Proof. Suppose the statement does not hold, so \(f\) is not injective or \(g\) is not surjective. Let us consider both cases:

- \(\mathrm{f}\) is not injective, which means that \(\exists a, a^{\prime} \in A\) such that \(f(a)=f\left(a^{\prime}\right)\).

Now,

\[

(g \circ f)(a)=g(f(a))=g\left(f\left(a^{\prime}\right)\right)

\]

so we have \((g \circ f)(a)=(g \circ f)\left(a^{\prime}\right)\) but \(a \neq a^{\prime}\). So \(g \circ f\) is not injective, hence it is not bijective.

- g is not surjective, which means that \(\exists c \in C\) such that for all \(b \in B, g(b) \neq c .\) Moreover, \(g \circ f\) is surjective, so \(\exists a \in A\) such that \((g \circ f)(a)=c .\) Now, if \(b=f(a)\), then \(g(b)=c\), which is a contradiction!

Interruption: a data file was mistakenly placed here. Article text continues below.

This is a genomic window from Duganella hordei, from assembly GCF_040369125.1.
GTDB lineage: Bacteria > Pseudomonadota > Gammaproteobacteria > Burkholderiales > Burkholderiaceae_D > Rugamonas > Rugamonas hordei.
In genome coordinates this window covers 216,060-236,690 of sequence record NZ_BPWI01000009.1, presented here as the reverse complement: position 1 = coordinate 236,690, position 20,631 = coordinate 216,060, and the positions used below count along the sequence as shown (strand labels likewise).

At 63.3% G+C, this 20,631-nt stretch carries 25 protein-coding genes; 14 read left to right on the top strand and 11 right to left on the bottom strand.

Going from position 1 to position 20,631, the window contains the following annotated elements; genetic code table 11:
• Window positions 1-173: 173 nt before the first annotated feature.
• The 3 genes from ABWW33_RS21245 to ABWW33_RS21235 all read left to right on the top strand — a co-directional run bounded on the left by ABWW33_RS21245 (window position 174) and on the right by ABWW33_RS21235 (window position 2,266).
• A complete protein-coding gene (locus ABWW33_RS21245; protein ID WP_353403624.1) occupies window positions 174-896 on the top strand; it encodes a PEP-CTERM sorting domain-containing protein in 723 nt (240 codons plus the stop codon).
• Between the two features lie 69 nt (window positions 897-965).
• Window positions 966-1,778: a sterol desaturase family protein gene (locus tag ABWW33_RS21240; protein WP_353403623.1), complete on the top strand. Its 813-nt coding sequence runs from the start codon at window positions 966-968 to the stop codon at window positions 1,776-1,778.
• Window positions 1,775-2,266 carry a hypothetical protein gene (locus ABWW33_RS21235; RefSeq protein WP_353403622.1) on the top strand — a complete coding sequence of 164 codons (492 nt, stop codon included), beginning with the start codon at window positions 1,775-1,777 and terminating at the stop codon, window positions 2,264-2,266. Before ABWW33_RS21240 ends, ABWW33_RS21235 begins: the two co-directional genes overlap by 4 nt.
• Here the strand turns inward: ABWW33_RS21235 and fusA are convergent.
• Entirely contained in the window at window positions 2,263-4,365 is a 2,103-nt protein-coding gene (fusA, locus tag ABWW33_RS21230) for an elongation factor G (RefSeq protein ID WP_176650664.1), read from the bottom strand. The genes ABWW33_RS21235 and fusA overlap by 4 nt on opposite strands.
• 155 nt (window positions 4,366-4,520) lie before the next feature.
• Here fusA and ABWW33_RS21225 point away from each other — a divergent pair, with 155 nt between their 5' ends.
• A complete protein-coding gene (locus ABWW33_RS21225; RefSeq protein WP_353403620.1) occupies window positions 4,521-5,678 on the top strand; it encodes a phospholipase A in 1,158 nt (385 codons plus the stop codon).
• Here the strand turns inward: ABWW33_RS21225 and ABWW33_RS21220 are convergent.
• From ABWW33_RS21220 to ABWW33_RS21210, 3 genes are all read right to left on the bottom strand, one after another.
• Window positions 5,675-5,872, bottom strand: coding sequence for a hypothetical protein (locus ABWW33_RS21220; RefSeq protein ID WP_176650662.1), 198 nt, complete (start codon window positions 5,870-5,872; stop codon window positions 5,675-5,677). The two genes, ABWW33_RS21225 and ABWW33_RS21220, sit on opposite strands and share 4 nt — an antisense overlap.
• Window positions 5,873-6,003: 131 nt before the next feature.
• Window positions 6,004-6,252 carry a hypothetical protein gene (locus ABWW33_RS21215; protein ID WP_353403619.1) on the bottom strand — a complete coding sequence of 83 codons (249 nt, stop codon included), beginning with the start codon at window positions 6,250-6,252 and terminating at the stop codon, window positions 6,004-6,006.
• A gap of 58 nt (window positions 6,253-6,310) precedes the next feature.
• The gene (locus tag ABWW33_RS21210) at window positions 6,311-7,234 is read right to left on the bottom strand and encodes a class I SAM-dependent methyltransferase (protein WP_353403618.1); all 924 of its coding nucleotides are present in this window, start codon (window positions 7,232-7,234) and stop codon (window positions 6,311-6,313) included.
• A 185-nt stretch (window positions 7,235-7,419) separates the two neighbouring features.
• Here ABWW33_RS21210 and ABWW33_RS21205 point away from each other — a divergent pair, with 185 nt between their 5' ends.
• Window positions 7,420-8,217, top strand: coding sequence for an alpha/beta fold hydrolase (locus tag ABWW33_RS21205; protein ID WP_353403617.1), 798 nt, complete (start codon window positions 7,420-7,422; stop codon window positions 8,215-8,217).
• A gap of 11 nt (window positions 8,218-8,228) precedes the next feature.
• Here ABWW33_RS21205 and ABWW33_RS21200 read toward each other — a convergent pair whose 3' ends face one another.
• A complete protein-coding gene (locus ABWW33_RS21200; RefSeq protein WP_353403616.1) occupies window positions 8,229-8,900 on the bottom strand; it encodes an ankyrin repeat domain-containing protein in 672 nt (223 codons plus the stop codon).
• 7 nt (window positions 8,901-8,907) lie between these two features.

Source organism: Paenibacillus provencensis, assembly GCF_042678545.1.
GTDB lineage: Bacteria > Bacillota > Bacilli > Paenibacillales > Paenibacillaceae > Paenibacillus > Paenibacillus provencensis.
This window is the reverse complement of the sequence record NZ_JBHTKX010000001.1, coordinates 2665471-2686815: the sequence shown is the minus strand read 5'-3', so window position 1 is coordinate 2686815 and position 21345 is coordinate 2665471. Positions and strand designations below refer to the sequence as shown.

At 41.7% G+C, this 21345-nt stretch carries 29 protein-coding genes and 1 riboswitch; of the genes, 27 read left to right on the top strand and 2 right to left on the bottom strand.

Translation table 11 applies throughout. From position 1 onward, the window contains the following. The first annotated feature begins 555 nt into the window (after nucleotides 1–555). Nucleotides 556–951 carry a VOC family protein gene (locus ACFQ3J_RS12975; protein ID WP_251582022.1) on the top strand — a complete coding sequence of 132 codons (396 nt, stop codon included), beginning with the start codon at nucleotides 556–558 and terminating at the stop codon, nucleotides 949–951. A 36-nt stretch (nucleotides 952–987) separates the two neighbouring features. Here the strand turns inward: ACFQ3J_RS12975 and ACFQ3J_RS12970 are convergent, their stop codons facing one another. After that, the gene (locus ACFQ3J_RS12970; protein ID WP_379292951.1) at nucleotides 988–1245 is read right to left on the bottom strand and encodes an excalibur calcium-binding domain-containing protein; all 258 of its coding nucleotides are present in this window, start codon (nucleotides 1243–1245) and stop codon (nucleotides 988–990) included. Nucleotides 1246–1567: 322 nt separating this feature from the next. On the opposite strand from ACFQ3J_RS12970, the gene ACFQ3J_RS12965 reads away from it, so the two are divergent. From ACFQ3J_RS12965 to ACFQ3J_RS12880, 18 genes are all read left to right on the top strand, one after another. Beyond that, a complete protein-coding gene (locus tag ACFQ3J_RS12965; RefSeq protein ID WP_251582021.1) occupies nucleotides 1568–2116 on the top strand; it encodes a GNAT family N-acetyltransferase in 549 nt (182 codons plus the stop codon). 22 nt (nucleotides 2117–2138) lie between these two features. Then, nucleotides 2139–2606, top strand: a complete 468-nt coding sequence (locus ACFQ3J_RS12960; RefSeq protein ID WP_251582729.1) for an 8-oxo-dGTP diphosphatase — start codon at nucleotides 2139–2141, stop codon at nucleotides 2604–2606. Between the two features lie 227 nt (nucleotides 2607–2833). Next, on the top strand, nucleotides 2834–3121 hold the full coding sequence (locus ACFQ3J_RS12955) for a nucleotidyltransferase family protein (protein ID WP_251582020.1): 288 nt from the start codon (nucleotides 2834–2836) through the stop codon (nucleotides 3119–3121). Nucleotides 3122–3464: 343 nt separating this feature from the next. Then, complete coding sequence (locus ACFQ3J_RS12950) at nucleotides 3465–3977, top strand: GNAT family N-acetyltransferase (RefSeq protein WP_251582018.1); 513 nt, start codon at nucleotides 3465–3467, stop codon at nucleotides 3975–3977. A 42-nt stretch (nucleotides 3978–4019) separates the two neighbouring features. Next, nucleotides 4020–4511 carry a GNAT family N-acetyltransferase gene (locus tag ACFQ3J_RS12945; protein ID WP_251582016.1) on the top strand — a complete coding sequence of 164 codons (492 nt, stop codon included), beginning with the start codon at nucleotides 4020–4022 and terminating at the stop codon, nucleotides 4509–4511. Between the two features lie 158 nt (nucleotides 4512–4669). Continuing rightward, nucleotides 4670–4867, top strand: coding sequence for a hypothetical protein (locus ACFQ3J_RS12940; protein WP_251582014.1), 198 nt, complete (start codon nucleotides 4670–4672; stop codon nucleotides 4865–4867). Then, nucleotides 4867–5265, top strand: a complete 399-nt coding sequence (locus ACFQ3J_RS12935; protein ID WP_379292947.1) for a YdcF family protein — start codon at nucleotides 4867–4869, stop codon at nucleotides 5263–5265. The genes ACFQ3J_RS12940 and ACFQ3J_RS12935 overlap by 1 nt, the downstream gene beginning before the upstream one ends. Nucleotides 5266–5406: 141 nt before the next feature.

Both cases lead us to the contradiction, hence we may conclude that if \(g \circ f\) is bijective, then \(f\) is injective and \(g\) is surjective.